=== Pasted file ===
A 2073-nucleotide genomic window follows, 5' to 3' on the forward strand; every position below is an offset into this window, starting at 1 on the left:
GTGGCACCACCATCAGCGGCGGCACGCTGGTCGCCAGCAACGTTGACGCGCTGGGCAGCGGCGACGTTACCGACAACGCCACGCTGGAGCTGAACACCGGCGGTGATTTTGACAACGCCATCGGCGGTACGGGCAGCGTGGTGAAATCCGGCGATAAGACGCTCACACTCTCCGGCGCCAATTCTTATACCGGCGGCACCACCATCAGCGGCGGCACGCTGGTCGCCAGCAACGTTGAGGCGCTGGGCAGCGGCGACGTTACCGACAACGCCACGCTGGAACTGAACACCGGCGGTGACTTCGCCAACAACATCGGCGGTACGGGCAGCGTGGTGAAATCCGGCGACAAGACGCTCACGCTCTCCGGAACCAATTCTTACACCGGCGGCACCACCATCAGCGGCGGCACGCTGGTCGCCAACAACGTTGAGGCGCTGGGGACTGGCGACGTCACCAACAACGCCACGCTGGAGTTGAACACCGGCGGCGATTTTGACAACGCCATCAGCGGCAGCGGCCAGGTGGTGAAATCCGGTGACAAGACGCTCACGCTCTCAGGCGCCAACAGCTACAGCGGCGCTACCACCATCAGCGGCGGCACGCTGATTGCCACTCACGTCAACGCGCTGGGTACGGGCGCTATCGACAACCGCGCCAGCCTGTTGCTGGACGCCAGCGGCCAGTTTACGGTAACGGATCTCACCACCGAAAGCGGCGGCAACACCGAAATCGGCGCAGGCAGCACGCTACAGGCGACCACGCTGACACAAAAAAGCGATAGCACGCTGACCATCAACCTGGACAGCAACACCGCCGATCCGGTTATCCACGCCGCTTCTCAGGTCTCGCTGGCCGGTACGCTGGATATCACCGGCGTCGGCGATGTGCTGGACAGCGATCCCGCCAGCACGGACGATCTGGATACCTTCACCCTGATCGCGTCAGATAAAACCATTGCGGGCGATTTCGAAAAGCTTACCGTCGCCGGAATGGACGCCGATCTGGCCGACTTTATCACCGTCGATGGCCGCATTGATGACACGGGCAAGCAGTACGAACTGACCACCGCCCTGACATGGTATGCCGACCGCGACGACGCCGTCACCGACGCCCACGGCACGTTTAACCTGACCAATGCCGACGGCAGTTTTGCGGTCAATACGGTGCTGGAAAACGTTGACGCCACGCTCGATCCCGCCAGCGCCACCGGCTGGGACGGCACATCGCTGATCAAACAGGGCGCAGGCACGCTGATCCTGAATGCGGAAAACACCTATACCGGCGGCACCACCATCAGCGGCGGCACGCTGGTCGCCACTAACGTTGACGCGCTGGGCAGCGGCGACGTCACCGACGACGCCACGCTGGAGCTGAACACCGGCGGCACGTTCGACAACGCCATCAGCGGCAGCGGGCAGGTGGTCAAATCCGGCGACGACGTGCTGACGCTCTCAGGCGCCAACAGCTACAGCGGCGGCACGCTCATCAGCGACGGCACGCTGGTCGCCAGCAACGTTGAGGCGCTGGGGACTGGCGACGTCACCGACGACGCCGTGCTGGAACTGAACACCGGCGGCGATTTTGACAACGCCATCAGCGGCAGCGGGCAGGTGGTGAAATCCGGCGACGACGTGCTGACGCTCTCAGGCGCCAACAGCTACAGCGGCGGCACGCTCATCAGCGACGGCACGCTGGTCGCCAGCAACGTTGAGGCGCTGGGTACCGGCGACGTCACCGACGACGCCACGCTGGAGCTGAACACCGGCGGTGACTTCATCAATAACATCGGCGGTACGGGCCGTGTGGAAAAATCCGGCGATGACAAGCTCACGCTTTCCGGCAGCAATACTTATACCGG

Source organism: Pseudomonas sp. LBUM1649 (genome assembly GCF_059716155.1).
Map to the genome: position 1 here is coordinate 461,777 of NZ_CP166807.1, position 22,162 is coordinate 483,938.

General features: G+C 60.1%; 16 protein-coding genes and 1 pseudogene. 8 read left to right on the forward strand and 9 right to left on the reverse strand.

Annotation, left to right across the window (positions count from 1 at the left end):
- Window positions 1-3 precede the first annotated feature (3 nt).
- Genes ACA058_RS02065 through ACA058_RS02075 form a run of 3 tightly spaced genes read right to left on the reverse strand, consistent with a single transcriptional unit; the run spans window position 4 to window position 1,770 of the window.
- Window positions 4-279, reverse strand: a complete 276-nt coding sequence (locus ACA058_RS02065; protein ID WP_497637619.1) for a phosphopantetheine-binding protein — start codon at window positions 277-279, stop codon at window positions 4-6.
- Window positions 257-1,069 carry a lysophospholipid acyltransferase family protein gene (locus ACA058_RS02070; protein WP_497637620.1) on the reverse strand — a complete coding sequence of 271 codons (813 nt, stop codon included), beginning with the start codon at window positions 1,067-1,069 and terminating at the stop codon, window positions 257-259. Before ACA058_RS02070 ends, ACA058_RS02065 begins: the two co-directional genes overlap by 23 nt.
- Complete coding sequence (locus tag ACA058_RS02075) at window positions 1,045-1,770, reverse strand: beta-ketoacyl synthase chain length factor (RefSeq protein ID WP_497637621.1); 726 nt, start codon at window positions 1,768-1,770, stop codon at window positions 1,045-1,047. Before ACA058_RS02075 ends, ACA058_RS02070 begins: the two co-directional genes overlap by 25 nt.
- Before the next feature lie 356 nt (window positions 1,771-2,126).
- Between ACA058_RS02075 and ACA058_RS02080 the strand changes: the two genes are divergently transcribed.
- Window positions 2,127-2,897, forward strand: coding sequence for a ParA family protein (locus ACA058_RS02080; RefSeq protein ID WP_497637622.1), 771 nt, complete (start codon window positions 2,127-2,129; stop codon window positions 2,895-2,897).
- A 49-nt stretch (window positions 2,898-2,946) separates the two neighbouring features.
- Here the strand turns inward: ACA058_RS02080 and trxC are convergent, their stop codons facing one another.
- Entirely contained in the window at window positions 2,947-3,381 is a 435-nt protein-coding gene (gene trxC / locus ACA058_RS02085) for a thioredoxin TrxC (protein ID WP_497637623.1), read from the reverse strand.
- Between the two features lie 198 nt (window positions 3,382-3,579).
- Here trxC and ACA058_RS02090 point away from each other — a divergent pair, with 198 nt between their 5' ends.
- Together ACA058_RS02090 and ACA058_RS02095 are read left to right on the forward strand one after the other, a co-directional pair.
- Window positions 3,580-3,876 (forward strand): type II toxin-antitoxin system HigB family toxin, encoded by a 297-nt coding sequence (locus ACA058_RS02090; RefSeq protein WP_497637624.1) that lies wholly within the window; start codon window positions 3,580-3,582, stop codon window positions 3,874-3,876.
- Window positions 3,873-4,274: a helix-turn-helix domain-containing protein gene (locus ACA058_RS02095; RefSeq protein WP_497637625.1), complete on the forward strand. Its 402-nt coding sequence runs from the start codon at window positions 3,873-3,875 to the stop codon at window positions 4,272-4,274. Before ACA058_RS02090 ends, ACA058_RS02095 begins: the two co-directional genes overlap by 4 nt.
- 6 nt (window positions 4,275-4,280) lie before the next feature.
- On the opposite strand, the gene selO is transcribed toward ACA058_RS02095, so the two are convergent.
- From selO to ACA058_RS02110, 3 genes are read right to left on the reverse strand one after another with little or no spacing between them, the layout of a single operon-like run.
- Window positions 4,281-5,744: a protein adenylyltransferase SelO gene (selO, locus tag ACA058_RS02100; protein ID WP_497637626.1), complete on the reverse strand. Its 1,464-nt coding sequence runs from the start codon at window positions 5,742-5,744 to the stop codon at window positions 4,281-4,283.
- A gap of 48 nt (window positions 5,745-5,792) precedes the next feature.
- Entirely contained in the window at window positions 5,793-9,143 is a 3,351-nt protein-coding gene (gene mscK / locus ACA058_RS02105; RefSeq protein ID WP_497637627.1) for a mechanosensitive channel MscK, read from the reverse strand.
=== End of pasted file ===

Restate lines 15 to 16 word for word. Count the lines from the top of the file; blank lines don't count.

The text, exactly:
- A 49-nt stretch (window positions 2,898-2,946) separates the two neighbouring features.
- Here the strand turns inward: ACA058_RS02080 and trxC are convergent, their stop codons facing one another.